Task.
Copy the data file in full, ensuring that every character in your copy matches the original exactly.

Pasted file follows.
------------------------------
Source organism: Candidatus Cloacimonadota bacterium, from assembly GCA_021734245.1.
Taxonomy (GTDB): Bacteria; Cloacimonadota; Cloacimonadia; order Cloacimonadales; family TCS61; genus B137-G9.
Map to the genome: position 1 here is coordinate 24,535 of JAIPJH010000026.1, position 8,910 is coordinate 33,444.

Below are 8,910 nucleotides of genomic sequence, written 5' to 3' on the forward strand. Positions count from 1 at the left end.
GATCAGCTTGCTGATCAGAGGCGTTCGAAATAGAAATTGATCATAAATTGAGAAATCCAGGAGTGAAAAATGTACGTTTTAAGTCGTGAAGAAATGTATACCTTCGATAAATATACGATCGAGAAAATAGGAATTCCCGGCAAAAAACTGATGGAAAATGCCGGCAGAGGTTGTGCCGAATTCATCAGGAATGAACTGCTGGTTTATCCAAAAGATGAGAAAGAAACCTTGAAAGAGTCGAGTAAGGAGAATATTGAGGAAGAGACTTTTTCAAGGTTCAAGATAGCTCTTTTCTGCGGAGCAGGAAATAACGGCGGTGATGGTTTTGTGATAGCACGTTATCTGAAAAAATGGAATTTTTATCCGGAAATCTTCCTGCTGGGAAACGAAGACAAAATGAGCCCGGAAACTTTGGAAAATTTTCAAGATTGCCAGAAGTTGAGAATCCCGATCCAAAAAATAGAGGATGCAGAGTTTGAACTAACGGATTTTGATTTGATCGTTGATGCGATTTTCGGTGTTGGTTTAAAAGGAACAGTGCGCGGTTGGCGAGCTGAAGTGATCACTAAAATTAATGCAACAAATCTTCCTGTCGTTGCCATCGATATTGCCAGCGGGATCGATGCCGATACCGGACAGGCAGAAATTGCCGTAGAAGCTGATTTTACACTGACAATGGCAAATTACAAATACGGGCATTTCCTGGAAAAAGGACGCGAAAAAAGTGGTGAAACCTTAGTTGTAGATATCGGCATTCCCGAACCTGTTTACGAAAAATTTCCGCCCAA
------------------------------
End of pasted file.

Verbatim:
Source organism: Candidatus Cloacimonadota bacterium, from assembly GCA_021734245.1.
Taxonomy (GTDB): Bacteria; Cloacimonadota; Cloacimonadia; order Cloacimonadales; family TCS61; genus B137-G9.
Map to the genome: position 1 here is coordinate 24,535 of JAIPJH010000026.1, position 8,910 is coordinate 33,444.

Below are 8,910 nucleotides of genomic sequence, written 5' to 3' on the forward strand. Positions count from 1 at the left end.
GATCAGCTTGCTGATCAGAGGCGTTCGAAATAGAAATTGATCATAAATTGAGAAATCCAGGAGTGAAAAATGTACGTTTTAAGTCGTGAAGAAATGTATACCTTCGATAAATATACGATCGAGAAAATAGGAATTCCCGGCAAAAAACTGATGGAAAATGCCGGCAGAGGTTGTGCCGAATTCATCAGGAATGAACTGCTGGTTTATCCAAAAGATGAGAAAGAAACCTTGAAAGAGTCGAGTAAGGAGAATATTGAGGAAGAGACTTTTTCAAGGTTCAAGATAGCTCTTTTCTGCGGAGCAGGAAATAACGGCGGTGATGGTTTTGTGATAGCACGTTATCTGAAAAAATGGAATTTTTATCCGGAAATCTTCCTGCTGGGAAACGAAGACAAAATGAGCCCGGAAACTTTGGAAAATTTTCAAGATTGCCAGAAGTTGAGAATCCCGATCCAAAAAATAGAGGATGCAGAGTTTGAACTAACGGATTTTGATTTGATCGTTGATGCGATTTTCGGTGTTGGTTTAAAAGGAACAGTGCGCGGTTGGCGAGCTGAAGTGATCACTAAAATTAATGCAACAAATCTTCCTGTCGTTGCCATCGATATTGCCAGCGGGATCGATGCCGATACCGGACAGGCAGAAATTGCCGTAGAAGCTGATTTTACACTGACAATGGCAAATTACAAATACGGGCATTTCCTGGAAAAAGGACGCGAAAAAAGTGGTGAAACCTTAGTTGTAGATATCGGCATTCCCGAACCTGTTTACGAAAAATTTCCGCCCAA